Unification of Ireland based on consent an imperative, says Ahern


THE UNIFICATION of the Republic and Northern Ireland is an "imperative" and not an empty aspiration, according to former taoiseach Bertie Ahern.

He said the sooner the complex and challenging issue was addressed, "the sooner the reality will occur".

Mr Ahern was speaking at the launch of Countdown to Unity: Debating Irish Reunificationby Dr Richard Humphreys.

"As an Irish republican, I believe in a United Ireland. While we deleted the old articles 2 and 3, the republican and nationalist objective of Irish unity, based on consent, remains a fundamental feature of the political philosophy of our Constitution and of this State. It is no mere empty aspiration. It is an imperative."

He said: "I believe that the sooner we engage in the process of addressing Irish unity, in all its complexities, with all of its challenges, and the many opportunities it will present, the sooner the reality will occur."

Mr Ahern said the debate about Irish unity needed to be conducted on a "rational level". The ruling out of physical force to procure unification could not be an excuse for a failure of dialogue on the subject.

"Those of us who subscribe to the republican goal - of unity by consent - realise that we possess the burden of persuading a majority of the people of Northern Ireland of the merits of reunification." He said the Belfast Agreement should remain the basis for the governance of Northern Ireland, "pending Irish unity".

It was important to acknowledge the changed nature of the relationships between the State and Britain and between the Republic and Northern Ireland.

Meanwhile, the State's involvement with the UK in the EU had "removed many barriers that hitherto existed towards an agreed set of political structures for the government of the island of Ireland for the benefit of the people of the island of Ireland".

Mr Ahern said people in the Republic needed to reflect upon the many changes that would be required to ensure that those of the unionist or British tradition had their identity respected in a new political arrangement.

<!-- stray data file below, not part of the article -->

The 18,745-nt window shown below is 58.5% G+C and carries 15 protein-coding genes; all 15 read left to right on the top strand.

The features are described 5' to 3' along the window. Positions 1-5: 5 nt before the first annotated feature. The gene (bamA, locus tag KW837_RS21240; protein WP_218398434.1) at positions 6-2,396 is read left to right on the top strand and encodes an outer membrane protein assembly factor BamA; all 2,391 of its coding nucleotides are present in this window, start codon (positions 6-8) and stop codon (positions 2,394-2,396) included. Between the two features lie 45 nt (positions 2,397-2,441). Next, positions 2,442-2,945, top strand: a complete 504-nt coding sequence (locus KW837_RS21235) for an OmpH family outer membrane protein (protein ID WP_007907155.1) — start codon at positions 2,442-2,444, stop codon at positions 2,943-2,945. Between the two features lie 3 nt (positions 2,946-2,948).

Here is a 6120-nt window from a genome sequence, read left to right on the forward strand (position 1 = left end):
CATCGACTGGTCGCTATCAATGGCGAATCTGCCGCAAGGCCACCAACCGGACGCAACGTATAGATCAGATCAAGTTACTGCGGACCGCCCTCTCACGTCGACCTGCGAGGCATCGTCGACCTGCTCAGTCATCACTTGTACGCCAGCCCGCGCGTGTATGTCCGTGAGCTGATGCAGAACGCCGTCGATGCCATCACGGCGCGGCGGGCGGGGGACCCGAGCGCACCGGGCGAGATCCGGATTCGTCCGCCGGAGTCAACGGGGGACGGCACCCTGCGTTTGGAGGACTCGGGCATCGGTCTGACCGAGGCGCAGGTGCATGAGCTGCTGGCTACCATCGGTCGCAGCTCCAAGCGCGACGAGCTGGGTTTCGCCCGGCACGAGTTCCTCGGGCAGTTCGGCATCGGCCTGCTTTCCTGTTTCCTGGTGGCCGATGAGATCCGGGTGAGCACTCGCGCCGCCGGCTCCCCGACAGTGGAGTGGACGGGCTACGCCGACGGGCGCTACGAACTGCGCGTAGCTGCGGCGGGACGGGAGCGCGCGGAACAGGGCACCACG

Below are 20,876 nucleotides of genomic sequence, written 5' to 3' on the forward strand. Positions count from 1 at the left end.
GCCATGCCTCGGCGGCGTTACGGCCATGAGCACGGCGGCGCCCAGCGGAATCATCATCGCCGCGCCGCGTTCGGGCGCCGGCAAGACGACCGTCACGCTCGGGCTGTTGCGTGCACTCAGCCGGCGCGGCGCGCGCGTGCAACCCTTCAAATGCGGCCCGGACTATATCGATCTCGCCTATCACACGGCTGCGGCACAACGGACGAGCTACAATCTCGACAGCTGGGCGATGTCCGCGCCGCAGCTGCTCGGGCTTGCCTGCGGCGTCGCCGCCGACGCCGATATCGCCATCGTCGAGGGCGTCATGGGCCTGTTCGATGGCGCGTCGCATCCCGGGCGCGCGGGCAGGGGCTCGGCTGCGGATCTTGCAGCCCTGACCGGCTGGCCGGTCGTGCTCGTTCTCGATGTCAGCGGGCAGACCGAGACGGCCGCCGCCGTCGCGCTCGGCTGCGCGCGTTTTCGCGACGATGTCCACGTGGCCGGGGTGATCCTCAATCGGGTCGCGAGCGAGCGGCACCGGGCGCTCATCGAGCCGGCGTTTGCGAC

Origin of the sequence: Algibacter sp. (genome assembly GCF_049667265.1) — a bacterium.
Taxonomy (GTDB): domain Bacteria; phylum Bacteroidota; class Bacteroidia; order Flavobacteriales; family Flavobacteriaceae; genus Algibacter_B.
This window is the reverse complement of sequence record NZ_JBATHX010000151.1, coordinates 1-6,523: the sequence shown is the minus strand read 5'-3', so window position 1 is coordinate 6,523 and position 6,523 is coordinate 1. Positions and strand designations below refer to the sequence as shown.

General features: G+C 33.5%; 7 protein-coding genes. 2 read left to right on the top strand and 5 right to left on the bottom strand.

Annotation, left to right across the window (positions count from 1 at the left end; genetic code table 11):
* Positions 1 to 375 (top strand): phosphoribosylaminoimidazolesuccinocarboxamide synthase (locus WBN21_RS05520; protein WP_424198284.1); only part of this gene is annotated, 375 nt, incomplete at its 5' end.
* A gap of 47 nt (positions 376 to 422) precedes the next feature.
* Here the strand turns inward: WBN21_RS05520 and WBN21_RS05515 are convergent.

Documentary: Bertie not watching it

Former Taoiseach Bertie Ahern says he has not been watching the RTÉ series about him but has heard it is focusing "non- stop" on his financial affairs.

Mr Ahern said the documentary, Bertie, was supposed to have been a programme about his life.

"Funny enough, I've been around all day today and nobody's even mentioned the bloody thing to me. It's probably a huge turn-off. I don't know if anyone's watching it," he said.

Asked if he thought there was too much focus on his financial affairs, he said: "From what I pick up it's been non-stop, you know, that's the issue, but it's meant to be a programme on my life, and we'll see if it is, you know. I'll give my verdict at the end."

Mr Ahern said he was not going to watch the series until it had concluded. The final programme in the four-part documentary will be broadcast on Monday night. "I'm going to watch it at the end and I'm going to give my views on it then. I just listen to other people's views at this stage."

He said he had been told the programmes were "mixed". He believed many people had watched the first episode but he did not think this was the case last Monday when the third episode was broadcast. "I think last night they were watching the programme on another station, the New Zealand team of 30 years ago, and to be honest that's what I was watching."

Mr Ahern was speaking at a photocall in Dublin's Mansion House with broadcaster Hector Ó hEochagáin.